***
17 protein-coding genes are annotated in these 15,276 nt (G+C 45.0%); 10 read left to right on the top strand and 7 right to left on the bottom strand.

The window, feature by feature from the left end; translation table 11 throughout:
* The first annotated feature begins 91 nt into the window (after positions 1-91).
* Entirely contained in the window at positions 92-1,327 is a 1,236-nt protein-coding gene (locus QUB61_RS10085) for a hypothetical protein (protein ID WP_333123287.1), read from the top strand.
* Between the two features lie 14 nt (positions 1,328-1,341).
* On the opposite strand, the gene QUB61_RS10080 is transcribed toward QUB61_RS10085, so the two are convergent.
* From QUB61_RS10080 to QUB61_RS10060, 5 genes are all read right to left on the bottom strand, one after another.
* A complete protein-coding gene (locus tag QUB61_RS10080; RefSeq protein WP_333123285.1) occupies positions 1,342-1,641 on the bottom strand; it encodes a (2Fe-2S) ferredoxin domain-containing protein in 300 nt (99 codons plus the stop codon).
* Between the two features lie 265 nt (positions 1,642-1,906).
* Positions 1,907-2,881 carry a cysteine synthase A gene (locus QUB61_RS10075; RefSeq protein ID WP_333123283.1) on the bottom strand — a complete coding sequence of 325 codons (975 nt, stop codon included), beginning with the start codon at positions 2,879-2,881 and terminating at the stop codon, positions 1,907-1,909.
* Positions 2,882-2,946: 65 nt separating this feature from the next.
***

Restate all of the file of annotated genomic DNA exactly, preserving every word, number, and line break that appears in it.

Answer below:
17 protein-coding genes are annotated in these 15,276 nt (G+C 45.0%); 10 read left to right on the top strand and 7 right to left on the bottom strand.

The window, feature by feature from the left end; translation table 11 throughout:
* The first annotated feature begins 91 nt into the window (after positions 1-91).
* Entirely contained in the window at positions 92-1,327 is a 1,236-nt protein-coding gene (locus QUB61_RS10085) for a hypothetical protein (protein ID WP_333123287.1), read from the top strand.
* Between the two features lie 14 nt (positions 1,328-1,341).
* On the opposite strand, the gene QUB61_RS10080 is transcribed toward QUB61_RS10085, so the two are convergent.
* From QUB61_RS10080 to QUB61_RS10060, 5 genes are all read right to left on the bottom strand, one after another.
* A complete protein-coding gene (locus tag QUB61_RS10080; RefSeq protein WP_333123285.1) occupies positions 1,342-1,641 on the bottom strand; it encodes a (2Fe-2S) ferredoxin domain-containing protein in 300 nt (99 codons plus the stop codon).
* Between the two features lie 265 nt (positions 1,642-1,906).
* Positions 1,907-2,881 carry a cysteine synthase A gene (locus QUB61_RS10075; RefSeq protein ID WP_333123283.1) on the bottom strand — a complete coding sequence of 325 codons (975 nt, stop codon included), beginning with the start codon at positions 2,879-2,881 and terminating at the stop codon, positions 1,907-1,909.
* Positions 2,882-2,946: 65 nt separating this feature from the next.